SEPTEMBER 8 (Year One)
Jesus: The kingdom of heaven is like a wealthy landowner who got up early in the morning and went out, first thing, to hire workers to tend his vineyard. He agreed to pay them a day’s wage for the day’s work. The workers headed to the vineyard while the landowner headed home to deal with some paperwork. About three hours later, he went back to the marketplace. He saw some unemployed men standing around with nothing to do.
Landowner: Do you need some work? Go over to my vineyard and join the crew there. I’ll pay you well.
So off they went to join the crew at the vineyard. About three hours later, and then three hours after that, the landowner went back to the market and saw another crew of men and hired them, too, sending them off to his vineyard and promising to pay them well. Then finally late in the afternoon, at the cusp of night, the landowner walked again through the marketplace, and he saw other workers still standing around.
Landowner: Why have you been standing here all day, doing nothing?
Workers: Because no one has hired us.
Landowner: Well, you should go over to my vineyard and work.
And off the workers went. When quitting time arrived, the landowner called to his foreman.
Landowner: Pay the workers their day’s wages, beginning with the workers I hired most recently and ending with the workers who have been here all day.
So the workers who had been hired just a short while before came to the foreman, and he paid them each a day’s wage. Then other workers who had arrived during the day were paid, each of them a day’s wage. Finally, the workers who’d been toiling since early morning came thinking they’d be paid more, but the foreman paid each of them a day’s wage. As they received their pay, this last group of workers began to protest.
First Workers: We’ve been here since the crack of dawn! And you’re paying us the exact same wage you paid the crew that just showed up. We deserve more than they do. We’ve been slogging in the heat of the sun all day—these others haven’t worked nearly as long as we have!
The landowner heard these protests.
Landowner (to a worker): Friend, no one has been wronged here today. This isn’t about what you deserve. You agreed to work for a day’s wage, did you not? So take your money and go home. I can give my money to whomever I please, and it pleases me to pay everyone the same amount of money. Do you think I don’t have the right to dispose of my money as I wish? Or does my generosity somehow prick at you?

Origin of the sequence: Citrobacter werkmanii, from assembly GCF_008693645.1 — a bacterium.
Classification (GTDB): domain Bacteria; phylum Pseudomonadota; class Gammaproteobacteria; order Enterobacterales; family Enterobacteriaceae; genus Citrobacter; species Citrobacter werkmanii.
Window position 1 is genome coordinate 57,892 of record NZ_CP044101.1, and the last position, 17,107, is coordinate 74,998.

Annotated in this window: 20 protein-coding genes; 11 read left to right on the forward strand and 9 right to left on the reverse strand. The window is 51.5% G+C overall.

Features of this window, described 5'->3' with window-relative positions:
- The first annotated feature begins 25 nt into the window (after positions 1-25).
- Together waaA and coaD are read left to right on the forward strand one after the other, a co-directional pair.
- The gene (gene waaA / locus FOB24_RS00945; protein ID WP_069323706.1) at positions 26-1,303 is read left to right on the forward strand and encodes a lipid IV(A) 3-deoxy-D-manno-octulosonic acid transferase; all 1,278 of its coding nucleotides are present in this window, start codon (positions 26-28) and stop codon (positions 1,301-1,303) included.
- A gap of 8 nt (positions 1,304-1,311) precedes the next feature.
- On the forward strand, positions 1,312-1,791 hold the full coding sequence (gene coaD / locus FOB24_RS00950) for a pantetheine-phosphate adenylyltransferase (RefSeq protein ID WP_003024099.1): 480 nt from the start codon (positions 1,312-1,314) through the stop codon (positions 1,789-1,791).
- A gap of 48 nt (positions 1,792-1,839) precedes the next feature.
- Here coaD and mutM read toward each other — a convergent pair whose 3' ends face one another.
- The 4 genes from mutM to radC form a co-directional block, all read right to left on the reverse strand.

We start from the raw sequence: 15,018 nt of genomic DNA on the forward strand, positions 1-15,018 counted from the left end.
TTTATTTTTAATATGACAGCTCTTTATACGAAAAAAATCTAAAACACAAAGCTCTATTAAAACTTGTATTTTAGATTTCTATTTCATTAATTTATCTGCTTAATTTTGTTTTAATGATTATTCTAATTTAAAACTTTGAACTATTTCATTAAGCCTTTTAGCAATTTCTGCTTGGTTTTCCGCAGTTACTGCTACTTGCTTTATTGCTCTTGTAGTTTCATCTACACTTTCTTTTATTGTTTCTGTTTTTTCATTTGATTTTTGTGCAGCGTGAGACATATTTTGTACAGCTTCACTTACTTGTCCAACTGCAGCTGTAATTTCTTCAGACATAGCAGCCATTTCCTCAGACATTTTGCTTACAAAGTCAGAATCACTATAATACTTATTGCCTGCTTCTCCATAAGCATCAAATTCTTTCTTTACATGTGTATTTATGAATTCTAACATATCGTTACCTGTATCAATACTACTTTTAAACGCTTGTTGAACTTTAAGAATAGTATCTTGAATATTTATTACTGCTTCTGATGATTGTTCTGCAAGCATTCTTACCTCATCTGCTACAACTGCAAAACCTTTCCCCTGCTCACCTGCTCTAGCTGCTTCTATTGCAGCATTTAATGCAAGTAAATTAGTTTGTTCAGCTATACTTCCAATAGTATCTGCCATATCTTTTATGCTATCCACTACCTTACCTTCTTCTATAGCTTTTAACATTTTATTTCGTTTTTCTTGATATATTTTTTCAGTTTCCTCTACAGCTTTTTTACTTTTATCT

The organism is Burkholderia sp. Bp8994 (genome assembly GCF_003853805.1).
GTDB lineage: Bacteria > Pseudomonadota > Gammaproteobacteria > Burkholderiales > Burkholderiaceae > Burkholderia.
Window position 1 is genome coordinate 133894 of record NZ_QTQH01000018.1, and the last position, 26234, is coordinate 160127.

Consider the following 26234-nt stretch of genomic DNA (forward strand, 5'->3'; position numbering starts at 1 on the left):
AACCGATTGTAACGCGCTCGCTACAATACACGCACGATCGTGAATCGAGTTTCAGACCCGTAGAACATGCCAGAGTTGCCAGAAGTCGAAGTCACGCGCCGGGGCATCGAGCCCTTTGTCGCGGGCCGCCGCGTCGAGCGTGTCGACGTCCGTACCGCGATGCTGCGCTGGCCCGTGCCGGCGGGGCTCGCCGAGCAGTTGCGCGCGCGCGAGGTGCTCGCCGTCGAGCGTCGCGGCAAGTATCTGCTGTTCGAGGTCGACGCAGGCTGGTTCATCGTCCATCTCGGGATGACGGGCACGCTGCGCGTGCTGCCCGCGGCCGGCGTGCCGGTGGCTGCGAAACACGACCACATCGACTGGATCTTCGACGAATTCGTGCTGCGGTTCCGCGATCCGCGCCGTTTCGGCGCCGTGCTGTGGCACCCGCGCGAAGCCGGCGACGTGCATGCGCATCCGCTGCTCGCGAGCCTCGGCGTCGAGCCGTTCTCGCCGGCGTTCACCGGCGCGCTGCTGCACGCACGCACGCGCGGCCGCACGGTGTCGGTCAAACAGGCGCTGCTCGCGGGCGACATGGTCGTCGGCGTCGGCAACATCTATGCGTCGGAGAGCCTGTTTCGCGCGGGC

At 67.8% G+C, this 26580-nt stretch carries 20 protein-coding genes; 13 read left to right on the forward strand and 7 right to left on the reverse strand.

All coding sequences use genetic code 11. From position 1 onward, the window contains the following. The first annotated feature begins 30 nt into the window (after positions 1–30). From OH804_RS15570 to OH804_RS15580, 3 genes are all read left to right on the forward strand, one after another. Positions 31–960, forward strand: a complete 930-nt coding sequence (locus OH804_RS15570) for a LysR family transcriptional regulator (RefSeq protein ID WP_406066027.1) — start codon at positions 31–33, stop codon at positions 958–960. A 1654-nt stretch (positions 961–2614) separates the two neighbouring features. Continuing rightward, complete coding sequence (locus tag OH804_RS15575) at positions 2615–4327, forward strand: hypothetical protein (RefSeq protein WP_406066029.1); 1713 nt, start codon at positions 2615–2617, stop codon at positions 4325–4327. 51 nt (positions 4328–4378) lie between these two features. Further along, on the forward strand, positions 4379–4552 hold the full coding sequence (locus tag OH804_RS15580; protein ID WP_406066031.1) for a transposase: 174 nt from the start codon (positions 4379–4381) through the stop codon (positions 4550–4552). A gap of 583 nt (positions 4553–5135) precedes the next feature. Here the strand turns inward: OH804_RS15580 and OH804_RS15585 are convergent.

And that is your picture: The last will be first and the first will be last.
God’s glory and kingdom are His, so He is free to lavish goodness on anyone He pleases. If someone feels jealous because her friend’s husband seems nicer than her husband, or because another’s brother works no harder than he does but somehow earns far more money, or because another’s classmate who has the intelligence of a sponge always seems to get better grades, then God’s generosity will indeed undo all we have come to know and expect.
As Jesus was making His way to Jerusalem, He took His twelve disciples aside and once again told them what was about to happen.
Jesus: We are going to Jerusalem. The Son of Man will be betrayed to the chief priests and to the teachers of the law. He will be condemned to death, and the priests and teachers will turn Him over to the Romans, who will mock Him and flog Him and crucify Him. But on the third day, He will be raised from the dead to new resurrected life.
As Jesus was speaking about the things that were to come, Zebedee’s wife, whose sons were among Jesus’ disciples, came to Jesus with her sons and knelt down before Him to ask a favor.
Jesus: What do you want?
Zebedee’s Wife: When the kingdom of God is made manifest, I want one of my boys, James and John, to sit at Your right hand, and one to sit at Your left hand.
Apparently the wife of Zebedee secretly thinks her sons have worked harder and sacrificed more for Jesus than the other disciples, and she probably suspects that Jesus loves them best. She thinks He will at least do the right thing and reward their hardest work and most loyal service. She also hopes that if her sons are there on the nearest, closest thrones, she may spend eternity near and close, too, clutching onto their coattails.
Jesus (to all three): You don’t understand what you are asking. Can you drink the cup I am going to drink? Can you be ritually washed in baptism just as I have been baptized?
Zebedee Brothers: Of course!
Jesus: Yes, you will drink from My cup, and yes, you will be baptized as I have been. But the thrones to My right and My left are not Mine to grant. My Father has already given those seats to those for whom they were created.
The other ten disciples learned what the Zebedee brothers had asked of Jesus, and they were upset. So Jesus called the disciples together.
Jesus: Do you want the Kingdom run like the Romans run their kingdom? Their rulers have great power over the people, but God the Father doesn’t play by the Romans’ rules. This is the Kingdom’s logic: whoever wants to become great must first make himself a servant; whoever wants to be first must bind himself as a slave— just as the Son of Man did not come to be served, but to serve and to give His life as the ransom for many.
So finally Jesus and His disciples left Jericho and headed for Jerusalem; and, of course, a large crowd followed them. Two blind men, sitting on the roadside, heard the crowd approaching with Jesus.
Two Blind Men: Lord, have mercy on us, Son of David!
The crowd rebuked them and told them to be quiet, but they shouted louder.
Two Blind Men: Lord, Son of David, have mercy on us!
Jesus (taking the two blind men aside): What is it that you want, brothers?
Two Blind Men: Lord, we want to see.
Jesus had compassion on them and touched their eyes. Immediately they could see, and so they followed Him.